Pathogens 2013, 2(3), 556-570; doi:10.3390/pathogens2030556
Opinion

Culture-Independence for Surveillance and Epidemiology

Jr. 1,2
Received: 1 August 2013; in revised form: 3 September 2013 / Accepted: 5 September 2013 / Published: 24 September 2013
(This article belongs to the Special Issue Bacterial Pathogenomics: From Technology to Application)
View Full-Text   |   Download PDF [301 KB, uploaded 24 September 2013]
Abstract: Culture-independent methods in microbiology (quantitative PCR (qPCR), sequencing, microarrays, direct from sample matrix assisted laser desorption/ionization time of flight mass spectroscopy (MALDI-TOF MS), etc.) are disruptive technology. Rather than providing the same results as culture-based methods more quickly, more cheaply or with improved accuracy, they reveal an unexpected diversity of microbes and illuminate dark corners of undiagnosed disease. At times, they overturn existing definitions of presumably well-understood infections, generating new requirements for clinical diagnosis, surveillance and epidemiology. However, current diagnostic microbiology, infection control and epidemiology rest principally on culture methods elegantly optimized by clinical laboratorians. The clinical significance is interwoven; the new methods are out of context, difficult to interpret and impossible to act upon. Culture-independent diagnostics and surveillance methods will not be deployed unless the reported results can be used to select specific therapeutics or infection control measures. To cut the knots surrounding the adoption of culture-independent methods in medical microbiology, culture-dependent methods should be supported by consistent culture-independent methods providing the microbial context. This will temper existing biases and motivate appropriate scrutiny of the older methods and results.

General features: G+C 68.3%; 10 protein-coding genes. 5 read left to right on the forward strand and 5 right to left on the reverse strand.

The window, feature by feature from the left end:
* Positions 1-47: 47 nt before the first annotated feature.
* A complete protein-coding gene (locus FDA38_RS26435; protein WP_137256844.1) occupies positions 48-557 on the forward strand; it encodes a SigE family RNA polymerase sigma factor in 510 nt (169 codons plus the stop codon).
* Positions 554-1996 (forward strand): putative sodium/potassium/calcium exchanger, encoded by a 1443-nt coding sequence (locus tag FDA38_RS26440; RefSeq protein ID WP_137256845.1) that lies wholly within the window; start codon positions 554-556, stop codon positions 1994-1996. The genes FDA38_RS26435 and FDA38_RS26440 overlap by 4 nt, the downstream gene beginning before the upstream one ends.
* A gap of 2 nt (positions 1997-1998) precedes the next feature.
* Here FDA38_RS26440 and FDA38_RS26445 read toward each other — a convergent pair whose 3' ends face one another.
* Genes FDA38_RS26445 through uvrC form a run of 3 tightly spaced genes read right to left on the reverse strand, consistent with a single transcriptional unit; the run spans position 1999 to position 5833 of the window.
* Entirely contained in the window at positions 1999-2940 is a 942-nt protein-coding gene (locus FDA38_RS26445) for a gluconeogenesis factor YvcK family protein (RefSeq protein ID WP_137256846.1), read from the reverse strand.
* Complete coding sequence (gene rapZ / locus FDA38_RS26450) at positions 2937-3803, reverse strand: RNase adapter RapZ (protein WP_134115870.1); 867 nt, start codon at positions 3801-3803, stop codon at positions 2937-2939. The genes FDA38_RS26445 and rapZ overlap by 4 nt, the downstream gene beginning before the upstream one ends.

Keywords: culture-independence; next generation sequencing; diagnostics
This is an open access article distributed under the Creative Commons Attribution License which permits unrestricted use, distribution, and reproduction in any medium, provided the original work is properly cited.

Export to BibTeX |
EndNote


MDPI and ACS Style

Kirkup, B.C., Jr. Culture-Independence for Surveillance and Epidemiology. Pathogens 2013, 2, 556-570.

AMA Style

Kirkup BC, Jr. Culture-Independence for Surveillance and Epidemiology. Pathogens. 2013; 2(3):556-570.

Chicago/Turabian Style

Kirkup, Benjamin C., Jr. 2013. "Culture-Independence for Surveillance and Epidemiology." Pathogens 2, no. 3: 556-570.

Pathogens EISSN 2076-0817 Published by MDPI AG, Basel, Switzerland RSS E-Mail Table of Contents Alert